MOOC extension of print quality issues

The Futurelearn project for MOOC in the UK is getting closer to launch and some press interest. Through Twitter I found a link to BBC Newsnight . ( Skip to about 25 minutes in if you don't want the rest of it)  Rough notes without copying the whole script

Starts with Paxman comparing most student life with "some crummy bedsit in pot noodle land" compares with working online in comfort. David Grossman reports on the MOOC ( massive, open, online course ) as working in the USA, mentions Harvard, MIT and Stanford.

But in UK the biggest names are either "missing the boat" or "engaging in clever brand management. " . Interview with Dr Sally Mapstone who emphasises the value of the tutorial experience at Oxford and the preferred teaching ratios of 1:1 or 2:1 . no mention of Cambridge at all. My comment is that the British Library must be a welcome partner as they have a pretty good stock of books. Maybe Oxford and Cambridge are not essential.

Bill Clinton is quoted on the costs of higher education claiming that "the only sustainable answer is to find a less expensive delivery system". Someone from Futurelearn quoted "I am sure that a combination of online delivery and campus delivery can deliver some aspects of education more cheaply than a purely campus based experience." ( sorry missed the name) 

David Willetts still sees Futurelearn as a UK thing. There are now universities involved from Ireland and Australia. I hope there are more from Europe. Willetts also mentioned analytics, the use of statistics to improve future courses. I know from discussion on Networked Learning that analytics can be seen as fairy dust or worse. Some academics are not used to thinking about teaching as a mass process.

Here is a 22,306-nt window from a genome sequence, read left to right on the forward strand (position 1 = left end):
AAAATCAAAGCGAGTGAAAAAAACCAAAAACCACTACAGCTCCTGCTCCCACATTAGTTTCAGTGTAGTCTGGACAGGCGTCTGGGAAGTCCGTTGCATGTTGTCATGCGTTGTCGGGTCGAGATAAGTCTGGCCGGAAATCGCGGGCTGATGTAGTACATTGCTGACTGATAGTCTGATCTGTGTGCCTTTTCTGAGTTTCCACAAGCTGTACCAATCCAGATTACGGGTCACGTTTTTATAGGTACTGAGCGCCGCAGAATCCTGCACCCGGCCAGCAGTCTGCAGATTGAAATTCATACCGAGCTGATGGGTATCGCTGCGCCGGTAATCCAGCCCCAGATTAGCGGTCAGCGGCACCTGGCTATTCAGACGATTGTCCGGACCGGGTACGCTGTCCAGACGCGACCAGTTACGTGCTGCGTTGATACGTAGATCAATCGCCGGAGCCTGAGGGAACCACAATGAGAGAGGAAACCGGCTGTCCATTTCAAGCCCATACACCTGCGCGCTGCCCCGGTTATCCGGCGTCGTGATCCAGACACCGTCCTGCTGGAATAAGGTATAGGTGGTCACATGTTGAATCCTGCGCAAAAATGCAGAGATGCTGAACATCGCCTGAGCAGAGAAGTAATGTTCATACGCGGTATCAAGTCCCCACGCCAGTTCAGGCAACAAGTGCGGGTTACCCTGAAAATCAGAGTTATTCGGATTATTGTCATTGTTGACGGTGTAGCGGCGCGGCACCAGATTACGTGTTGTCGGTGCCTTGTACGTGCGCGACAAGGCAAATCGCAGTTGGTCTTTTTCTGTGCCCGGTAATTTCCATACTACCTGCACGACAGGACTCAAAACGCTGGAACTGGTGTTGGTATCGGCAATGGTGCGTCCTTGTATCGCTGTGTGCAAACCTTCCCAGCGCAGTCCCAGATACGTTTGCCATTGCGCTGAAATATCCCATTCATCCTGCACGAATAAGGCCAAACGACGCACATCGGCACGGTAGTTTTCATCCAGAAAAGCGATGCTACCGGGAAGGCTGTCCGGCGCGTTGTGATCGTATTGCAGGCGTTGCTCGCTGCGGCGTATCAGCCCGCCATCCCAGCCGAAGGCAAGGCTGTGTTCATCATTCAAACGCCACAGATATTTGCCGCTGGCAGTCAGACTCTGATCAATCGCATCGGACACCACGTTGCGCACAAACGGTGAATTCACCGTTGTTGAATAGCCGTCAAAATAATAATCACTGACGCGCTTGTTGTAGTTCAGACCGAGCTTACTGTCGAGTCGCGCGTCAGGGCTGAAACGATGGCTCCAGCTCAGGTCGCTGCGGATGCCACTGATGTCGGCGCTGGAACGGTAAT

This is just one aspect where I think the quality issues I have been thinking about as part of the print industry will start to crop up in universities and education.  It may be easier to get attention for quality ideas as they seem more relevant.  The Newsnight intro compared the possible scope for disruption to the impact of mp3 on the music industry.

I am thinking about how to report this on a local level. I live in Exeter and visit Lancaster fairly often except in the winter. Both universities are part of the Futurelearn project. I don't know what this will mean for any changes in the campus design. Both are investing in buildings without any sign of slowing down. But there is some sign in Exeter that there may be too much accommodation for students. I think one site on Sidwell Street may be under occupied but two more are under construction by different companies. Both offer improved broadband, not sure how this compares with university offers. If the combination in future is more online and less on campus there may be less need for residence. As part of the new Forum Exeter University decided against allowing Blackwells any longterm space for a bookshop. This seems to have been a design decision about the look and feel of modern retail space. But if you don't need a bookshop, what is the case for a library or anything else?  

Continues as local chat.